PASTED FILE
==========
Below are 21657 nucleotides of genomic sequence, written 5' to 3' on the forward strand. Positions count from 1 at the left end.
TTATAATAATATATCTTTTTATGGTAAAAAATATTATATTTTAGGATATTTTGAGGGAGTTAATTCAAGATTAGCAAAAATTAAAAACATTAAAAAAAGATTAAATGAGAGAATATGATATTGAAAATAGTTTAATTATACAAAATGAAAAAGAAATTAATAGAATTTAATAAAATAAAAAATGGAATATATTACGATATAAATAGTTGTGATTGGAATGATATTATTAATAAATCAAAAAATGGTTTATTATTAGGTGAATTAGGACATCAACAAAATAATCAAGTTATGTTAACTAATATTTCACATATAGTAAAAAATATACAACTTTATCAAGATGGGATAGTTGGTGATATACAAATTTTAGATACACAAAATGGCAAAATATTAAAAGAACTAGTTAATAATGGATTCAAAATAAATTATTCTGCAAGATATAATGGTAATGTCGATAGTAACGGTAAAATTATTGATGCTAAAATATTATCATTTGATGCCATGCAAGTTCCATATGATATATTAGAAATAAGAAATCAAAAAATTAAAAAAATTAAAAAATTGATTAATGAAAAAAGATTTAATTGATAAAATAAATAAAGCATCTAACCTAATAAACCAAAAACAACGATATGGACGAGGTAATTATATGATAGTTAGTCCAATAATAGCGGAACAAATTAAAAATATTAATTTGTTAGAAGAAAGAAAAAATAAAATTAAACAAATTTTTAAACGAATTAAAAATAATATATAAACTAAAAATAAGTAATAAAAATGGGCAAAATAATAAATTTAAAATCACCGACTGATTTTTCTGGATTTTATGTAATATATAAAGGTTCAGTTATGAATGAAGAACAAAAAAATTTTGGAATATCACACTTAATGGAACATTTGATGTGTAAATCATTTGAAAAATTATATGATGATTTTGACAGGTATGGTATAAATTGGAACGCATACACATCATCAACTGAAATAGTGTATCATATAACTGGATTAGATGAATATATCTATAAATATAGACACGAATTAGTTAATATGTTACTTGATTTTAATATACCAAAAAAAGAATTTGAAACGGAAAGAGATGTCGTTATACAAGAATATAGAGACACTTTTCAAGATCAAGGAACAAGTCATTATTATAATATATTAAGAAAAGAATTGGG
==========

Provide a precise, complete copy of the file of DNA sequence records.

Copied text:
Below are 21657 nucleotides of genomic sequence, written 5' to 3' on the forward strand. Positions count from 1 at the left end.
TTATAATAATATATCTTTTTATGGTAAAAAATATTATATTTTAGGATATTTTGAGGGAGTTAATTCAAGATTAGCAAAAATTAAAAACATTAAAAAAAGATTAAATGAGAGAATATGATATTGAAAATAGTTTAATTATACAAAATGAAAAAGAAATTAATAGAATTTAATAAAATAAAAAATGGAATATATTACGATATAAATAGTTGTGATTGGAATGATATTATTAATAAATCAAAAAATGGTTTATTATTAGGTGAATTAGGACATCAACAAAATAATCAAGTTATGTTAACTAATATTTCACATATAGTAAAAAATATACAACTTTATCAAGATGGGATAGTTGGTGATATACAAATTTTAGATACACAAAATGGCAAAATATTAAAAGAACTAGTTAATAATGGATTCAAAATAAATTATTCTGCAAGATATAATGGTAATGTCGATAGTAACGGTAAAATTATTGATGCTAAAATATTATCATTTGATGCCATGCAAGTTCCATATGATATATTAGAAATAAGAAATCAAAAAATTAAAAAAATTAAAAAATTGATTAATGAAAAAAGATTTAATTGATAAAATAAATAAAGCATCTAACCTAATAAACCAAAAACAACGATATGGACGAGGTAATTATATGATAGTTAGTCCAATAATAGCGGAACAAATTAAAAATATTAATTTGTTAGAAGAAAGAAAAAATAAAATTAAACAAATTTTTAAACGAATTAAAAATAATATATAAACTAAAAATAAGTAATAAAAATGGGCAAAATAATAAATTTAAAATCACCGACTGATTTTTCTGGATTTTATGTAATATATAAAGGTTCAGTTATGAATGAAGAACAAAAAAATTTTGGAATATCACACTTAATGGAACATTTGATGTGTAAATCATTTGAAAAATTATATGATGATTTTGACAGGTATGGTATAAATTGGAACGCATACACATCATCAACTGAAATAGTGTATCATATAACTGGATTAGATGAATATATCTATAAATATAGACACGAATTAGTTAATATGTTACTTGATTTTAATATACCAAAAAAAGAATTTGAAACGGAAAGAGATGTCGTTATACAAGAATATAGAGACACTTTTCAAGATCAAGGAACAAGTCATTATTATAATATATTAAGAAAAGAATTGGG